Welcome to our traditional annual review of all things Bartitsuvian!
This year saw a continuation of the boom in new Bartitsu clubs and study groups that began in 2011, due in a large part to the huge success of the Sherlock Holmes movies and the new Sherlock TV series from the BBC. 2013 also saw an unprecedented level of mainstream exposure for both E.W. Barton-Wright’s “New Art of Self Defence” and for the “jujitsuffragette” bodyguards of 1913/14, including newspaper, television and online media and even graphic novels and video games.
Please note that, in general, the events recorded here are those for which we received detailed reports after the fact, as opposed to those for which we only received announcements.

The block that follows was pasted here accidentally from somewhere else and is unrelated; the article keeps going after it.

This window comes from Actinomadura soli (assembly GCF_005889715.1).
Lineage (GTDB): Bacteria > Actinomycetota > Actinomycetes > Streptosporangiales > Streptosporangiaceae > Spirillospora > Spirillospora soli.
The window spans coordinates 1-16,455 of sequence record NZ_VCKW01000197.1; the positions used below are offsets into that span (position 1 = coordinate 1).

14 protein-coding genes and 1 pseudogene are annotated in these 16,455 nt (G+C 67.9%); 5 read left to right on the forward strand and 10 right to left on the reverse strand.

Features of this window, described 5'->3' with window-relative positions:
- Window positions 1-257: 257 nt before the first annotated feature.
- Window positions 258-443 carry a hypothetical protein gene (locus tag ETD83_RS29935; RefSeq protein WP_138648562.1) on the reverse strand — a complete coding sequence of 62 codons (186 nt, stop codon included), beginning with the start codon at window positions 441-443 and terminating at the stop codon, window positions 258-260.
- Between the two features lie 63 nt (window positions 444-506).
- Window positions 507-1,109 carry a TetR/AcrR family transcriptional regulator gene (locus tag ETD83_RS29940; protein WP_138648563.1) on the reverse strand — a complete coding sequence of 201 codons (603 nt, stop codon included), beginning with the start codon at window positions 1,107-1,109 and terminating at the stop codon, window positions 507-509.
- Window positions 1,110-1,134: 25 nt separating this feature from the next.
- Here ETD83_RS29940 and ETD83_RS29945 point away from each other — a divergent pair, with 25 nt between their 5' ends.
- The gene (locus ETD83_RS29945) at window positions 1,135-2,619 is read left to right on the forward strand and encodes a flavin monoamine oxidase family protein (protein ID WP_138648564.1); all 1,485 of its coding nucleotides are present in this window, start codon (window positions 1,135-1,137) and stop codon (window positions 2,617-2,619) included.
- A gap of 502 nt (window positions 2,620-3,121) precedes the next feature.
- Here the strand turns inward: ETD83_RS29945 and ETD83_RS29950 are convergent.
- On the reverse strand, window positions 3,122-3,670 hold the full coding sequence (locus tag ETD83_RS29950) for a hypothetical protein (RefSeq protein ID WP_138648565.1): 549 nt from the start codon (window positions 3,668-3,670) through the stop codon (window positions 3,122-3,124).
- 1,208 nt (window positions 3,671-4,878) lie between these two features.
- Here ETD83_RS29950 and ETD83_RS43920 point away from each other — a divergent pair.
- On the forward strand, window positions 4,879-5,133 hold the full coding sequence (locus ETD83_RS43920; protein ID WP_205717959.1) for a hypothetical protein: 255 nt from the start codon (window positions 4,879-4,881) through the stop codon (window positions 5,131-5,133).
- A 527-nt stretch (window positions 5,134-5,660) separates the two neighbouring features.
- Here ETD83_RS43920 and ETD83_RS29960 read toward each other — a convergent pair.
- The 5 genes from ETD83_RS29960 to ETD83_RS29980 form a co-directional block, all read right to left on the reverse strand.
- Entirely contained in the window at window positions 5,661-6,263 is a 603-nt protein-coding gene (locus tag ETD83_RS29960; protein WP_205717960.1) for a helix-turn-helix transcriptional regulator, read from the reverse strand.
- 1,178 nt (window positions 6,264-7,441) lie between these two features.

The Canadian InnerSPACE TV show features a Bartitsu demo in celebration of the release of author Adrienne Kress’ book The Friday Society. Instructor Mark Donnelly is featured on the Mansome series of short web documentaries and Roberto Munter’s extensive series of Bartitsu articles in the Italian language premieres online.
The major BBC documentary Everybody Was Kung Fu Fighting: The Rise of the Martial Arts in Britain features a 13-minute section on Bartitsu and the jujitsuffragette phenomenon, including interviews with instructor Tony Wolf and historian Emelyne Godfrey and demonstrations by instructors James Marwood and George Stokoe.
We feature an exclusive interview with director and film theorist Noel Burch, the auteur of the 1982 documentary The Year of the Bodyguard, as well as a detailed, illustrated summary of the documentary itself. We also unearth a historically significant 1912 Pathe Company film featuring jujitsu demonstrations. The Bartitsu Club of New York City is featured on the Edge of America series, Jujitsuffragette trainer Edith Garrud is “officially” named the “Badass of the Week” and Detective Inspector Archibald Brock of the popular Grandville graphic novel series is revealed as a Bartitsu enthusiast.